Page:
The investment the pro's don't tell you about...
Tracker funds (also known as index tracker funds) are investment funds which work by simply tracking a set index. A typical index would be the FTSE 100 share index (that's the shares of the biggest 100 UK companies which you see mentioned at the end of the nightly TV news).
Tracker Funds are said to be one of the best ways to invest your money but you probably won't have heard this before - for a very simple reason. There are no fat fees to be made by the porsche driving city boys because there is no need for active fund management.
Normal investment funds require a fund manager, to decide where to invest your money. They need to earn about a million quid a year for the hassle of it all. (That'll be a million quid of your money, thanks).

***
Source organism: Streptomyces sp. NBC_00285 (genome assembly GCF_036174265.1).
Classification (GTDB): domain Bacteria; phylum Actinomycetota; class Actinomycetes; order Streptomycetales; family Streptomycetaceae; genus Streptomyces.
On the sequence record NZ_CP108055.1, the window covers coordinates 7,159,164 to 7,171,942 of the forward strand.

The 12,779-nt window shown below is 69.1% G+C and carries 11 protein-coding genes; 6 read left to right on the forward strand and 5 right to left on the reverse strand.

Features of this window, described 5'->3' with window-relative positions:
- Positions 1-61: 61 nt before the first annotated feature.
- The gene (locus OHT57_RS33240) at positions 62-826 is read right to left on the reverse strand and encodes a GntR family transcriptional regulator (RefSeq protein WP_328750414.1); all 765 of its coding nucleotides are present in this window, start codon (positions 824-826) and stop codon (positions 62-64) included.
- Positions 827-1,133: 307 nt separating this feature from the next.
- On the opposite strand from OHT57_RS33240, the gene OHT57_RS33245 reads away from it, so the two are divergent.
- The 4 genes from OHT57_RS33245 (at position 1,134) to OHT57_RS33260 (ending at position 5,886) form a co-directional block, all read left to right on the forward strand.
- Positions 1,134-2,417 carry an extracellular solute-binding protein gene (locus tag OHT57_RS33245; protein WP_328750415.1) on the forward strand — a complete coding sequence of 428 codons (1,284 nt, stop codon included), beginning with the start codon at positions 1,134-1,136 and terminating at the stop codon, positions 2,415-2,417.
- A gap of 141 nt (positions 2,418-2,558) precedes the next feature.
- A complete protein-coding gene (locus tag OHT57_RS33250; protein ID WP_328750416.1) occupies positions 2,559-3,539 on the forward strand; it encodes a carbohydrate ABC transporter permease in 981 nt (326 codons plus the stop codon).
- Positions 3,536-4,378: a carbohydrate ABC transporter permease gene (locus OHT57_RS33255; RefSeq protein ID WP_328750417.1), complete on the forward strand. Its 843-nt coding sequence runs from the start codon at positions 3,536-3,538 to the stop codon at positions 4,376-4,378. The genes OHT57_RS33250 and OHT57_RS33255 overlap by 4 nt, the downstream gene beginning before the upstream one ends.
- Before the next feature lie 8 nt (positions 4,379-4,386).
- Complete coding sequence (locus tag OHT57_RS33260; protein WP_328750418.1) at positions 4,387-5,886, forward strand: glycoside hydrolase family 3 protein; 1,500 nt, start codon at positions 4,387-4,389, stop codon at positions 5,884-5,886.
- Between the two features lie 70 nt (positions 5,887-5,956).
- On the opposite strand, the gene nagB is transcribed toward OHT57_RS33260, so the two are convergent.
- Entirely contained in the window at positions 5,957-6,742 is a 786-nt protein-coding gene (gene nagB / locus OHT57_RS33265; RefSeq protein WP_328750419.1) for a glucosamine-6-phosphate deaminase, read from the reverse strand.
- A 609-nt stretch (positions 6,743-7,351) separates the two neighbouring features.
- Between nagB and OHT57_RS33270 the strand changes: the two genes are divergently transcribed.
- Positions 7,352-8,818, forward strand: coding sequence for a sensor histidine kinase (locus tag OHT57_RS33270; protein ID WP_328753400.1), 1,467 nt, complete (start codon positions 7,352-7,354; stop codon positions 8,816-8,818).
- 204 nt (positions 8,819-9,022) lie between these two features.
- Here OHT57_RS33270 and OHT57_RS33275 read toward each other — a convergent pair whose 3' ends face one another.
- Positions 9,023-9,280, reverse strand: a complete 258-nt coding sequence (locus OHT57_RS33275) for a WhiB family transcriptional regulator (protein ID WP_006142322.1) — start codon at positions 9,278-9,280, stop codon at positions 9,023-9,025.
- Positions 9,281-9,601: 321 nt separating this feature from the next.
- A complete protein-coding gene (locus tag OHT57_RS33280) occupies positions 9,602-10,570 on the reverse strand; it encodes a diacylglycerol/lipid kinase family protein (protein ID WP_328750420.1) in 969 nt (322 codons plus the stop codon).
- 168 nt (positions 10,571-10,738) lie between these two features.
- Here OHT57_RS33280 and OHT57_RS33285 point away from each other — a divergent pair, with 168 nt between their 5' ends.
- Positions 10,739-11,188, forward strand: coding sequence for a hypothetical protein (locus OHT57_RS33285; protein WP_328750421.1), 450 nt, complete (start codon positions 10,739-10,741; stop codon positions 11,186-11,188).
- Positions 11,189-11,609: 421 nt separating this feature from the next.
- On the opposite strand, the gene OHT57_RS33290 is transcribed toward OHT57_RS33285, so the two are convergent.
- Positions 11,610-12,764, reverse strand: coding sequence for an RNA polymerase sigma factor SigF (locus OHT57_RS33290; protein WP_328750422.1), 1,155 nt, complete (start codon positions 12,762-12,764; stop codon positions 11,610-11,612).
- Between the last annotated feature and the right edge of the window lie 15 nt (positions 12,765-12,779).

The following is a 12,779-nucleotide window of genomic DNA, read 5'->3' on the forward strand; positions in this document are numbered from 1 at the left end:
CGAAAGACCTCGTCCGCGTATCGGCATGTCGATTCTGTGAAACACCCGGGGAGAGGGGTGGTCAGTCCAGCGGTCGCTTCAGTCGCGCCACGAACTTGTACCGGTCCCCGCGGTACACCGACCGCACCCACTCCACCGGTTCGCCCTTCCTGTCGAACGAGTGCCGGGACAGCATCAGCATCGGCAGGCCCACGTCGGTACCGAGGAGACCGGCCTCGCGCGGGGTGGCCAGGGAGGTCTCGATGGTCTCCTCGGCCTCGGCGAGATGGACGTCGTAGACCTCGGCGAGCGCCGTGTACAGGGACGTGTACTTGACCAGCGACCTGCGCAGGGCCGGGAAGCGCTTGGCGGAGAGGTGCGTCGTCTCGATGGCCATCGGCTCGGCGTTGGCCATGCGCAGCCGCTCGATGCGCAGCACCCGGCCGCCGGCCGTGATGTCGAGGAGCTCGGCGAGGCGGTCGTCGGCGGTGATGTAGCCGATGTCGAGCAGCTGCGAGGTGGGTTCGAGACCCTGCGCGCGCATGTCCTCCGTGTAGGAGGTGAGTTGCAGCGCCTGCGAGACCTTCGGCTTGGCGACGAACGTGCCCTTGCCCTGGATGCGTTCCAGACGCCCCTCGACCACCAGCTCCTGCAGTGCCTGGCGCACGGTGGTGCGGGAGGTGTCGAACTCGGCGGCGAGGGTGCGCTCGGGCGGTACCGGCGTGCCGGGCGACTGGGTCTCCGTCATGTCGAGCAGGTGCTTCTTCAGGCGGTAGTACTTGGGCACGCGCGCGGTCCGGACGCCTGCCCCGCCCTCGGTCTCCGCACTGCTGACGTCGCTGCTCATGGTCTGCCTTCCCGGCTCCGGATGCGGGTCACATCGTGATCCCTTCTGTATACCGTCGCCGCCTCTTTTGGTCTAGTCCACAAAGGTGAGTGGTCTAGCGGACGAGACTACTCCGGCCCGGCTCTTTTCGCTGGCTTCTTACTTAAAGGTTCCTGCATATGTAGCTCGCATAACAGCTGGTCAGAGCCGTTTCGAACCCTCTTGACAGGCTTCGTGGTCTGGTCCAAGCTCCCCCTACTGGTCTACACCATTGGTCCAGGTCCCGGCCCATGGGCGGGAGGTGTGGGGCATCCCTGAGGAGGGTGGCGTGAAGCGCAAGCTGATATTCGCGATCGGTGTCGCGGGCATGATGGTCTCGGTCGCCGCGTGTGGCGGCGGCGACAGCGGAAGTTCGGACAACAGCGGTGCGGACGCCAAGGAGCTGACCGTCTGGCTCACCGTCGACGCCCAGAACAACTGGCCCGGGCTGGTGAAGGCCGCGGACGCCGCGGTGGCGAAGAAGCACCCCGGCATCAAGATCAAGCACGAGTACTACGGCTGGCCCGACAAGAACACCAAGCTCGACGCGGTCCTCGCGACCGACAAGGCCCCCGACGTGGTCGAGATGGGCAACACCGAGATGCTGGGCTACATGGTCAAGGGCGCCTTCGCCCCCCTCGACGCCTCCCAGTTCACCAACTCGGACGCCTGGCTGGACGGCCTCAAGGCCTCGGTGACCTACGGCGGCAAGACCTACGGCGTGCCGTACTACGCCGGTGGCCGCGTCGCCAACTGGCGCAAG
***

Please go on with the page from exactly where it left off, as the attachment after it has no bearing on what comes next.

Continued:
The effect of the annual management charges on your investment fund has a huge impact on what you get back. The Financial Service Authority (FSA) - the City's Watchdog - published a research paper entitled "The Price of Retail Investing in the UK". This found that between 1987 and 1999, on average a consumer would have needed to pay �1.50 to ensure that �1 was invested in the market.
However, tracker funds simply go up or down in line with the performance of the agreed "benchmark" index (eg the FTSE 100 Share index or whatever is being tracked).
They cost a fraction of managed funds.
Fans of tracker funds claim they're not only cheaper but that they're also more successful than the funds that are managed by the over-paid fund managers.
As the Buddha of the small investor, Warren Buffet, said
"Most investors, both institutional and individual, will find that the best way to own common stocks is through an index fund that charges minimal fees. Those following this path are sure to beat the net results (after fees and expenses) delivered by the great majority of investment professionals."
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